She disagreed with the government's assertion that the blocked Twitter users' right to free speech does not apply in this case because Trump was acting as a private individual through his @realDonaldTrump account.
White House press secretary Sarah Huckabee Sanders and former communications director Hope Hicks are dismissed as defendants in the suit, but social media director Daniel Scavino remains a defendant because he routinely accesses Trump's Twitter account.
The US Department of Justice, which represented the President in the case, argued Mr Trump's own First Amendment rights allowed him to block people with whom he did not wish to interact.
Buchwald issued a "declaratory judgment" on behalf of the plaintiff, writing, "no government official - including the President - is above the law, and all government officials are presumed to follow the law as has been declared".
The president uses his account, which has 37,600 tweets and 52.2 million followers, to "take measures that can only be taken by the president as president", the ruling reads.
"This is a great precedent we have set for politicians that decide to use social media as a town hall to be held accountable to the rules of the First Amendment", Gu said.
Comedy Central's 'The Daily Show previews a pop-up library exhibiting President Trump's tweets at Union Station on October 19, 2017 in Chicago, Illinois.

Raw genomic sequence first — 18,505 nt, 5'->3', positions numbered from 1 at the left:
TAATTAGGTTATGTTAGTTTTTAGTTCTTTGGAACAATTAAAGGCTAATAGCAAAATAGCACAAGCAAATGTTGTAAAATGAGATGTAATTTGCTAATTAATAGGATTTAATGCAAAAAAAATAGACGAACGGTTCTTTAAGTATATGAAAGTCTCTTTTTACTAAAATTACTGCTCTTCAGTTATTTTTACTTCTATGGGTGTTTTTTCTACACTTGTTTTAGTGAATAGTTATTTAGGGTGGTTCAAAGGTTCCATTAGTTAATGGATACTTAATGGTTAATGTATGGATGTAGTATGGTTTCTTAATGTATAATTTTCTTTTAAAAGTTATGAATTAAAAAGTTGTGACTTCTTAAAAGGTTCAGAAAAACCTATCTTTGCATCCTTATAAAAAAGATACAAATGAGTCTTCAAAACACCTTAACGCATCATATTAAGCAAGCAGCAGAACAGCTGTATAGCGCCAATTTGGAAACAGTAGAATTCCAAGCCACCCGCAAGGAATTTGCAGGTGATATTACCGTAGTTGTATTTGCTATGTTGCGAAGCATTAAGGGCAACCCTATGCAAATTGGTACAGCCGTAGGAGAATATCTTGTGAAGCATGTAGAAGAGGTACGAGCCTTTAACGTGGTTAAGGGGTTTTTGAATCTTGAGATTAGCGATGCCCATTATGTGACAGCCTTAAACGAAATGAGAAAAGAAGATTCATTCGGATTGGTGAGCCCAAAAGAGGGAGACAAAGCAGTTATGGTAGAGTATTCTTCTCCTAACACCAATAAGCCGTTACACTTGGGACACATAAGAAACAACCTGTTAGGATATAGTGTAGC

A request for comment sent to a White House media contact email account was returned as undeliverable.
The wording of the judge's ruling is unambiguous on this point, stating "the viewpoint-based exclusion of the individual plaintiffs from that designated public forum is prescribed by the First Amendment".
"No government official - including the President - is above the law", wrote Buchwald for the U.S. District Court for the Southern District of NY.
The letter says that while Trump might have been offended by the post, and others critical of the president, the tweets are a protected form of free speech, and the users shouldn't be punished by the government for their content.
Neither Trump nor the White House immediately responded to Wednesday's ruling, on Twitter or elsewhere.
A Justice Department spokeswoman said "We respectfully disagree with the court's decision and are considering our next steps".
She was blocked past year after tweeting to Mr. Trump: "To be fair you didn't win the WH: Russia won it for you".
In what seems to us like the weakest part of the decision, Buchwald concludes that the "interactive space" around Trump's tweets qualifies under this standard.
Knight Institute v. Trump - was brought to Buchwald's bench by the Knight First Amendment Institute at Columbia University last July.
The judge did not issue an order against Trump, and the plaintiffs did not ask for one.
Jameel Jaffer, the Knight Institute's executive director, said in a release that his organization was pleased. "As long as they remain blocked, 'the Individual Plaintiffs can not view the President's tweets; directly reply to these tweets; or use the @realDonaldTrump webpage to view the comment threads associated with the President's tweets while they are logged in to their verified accounts, '" she wrote, quoting from a court document. A Twitter-wide ban cuts users off from the feeds of public figures with even more finality than a block.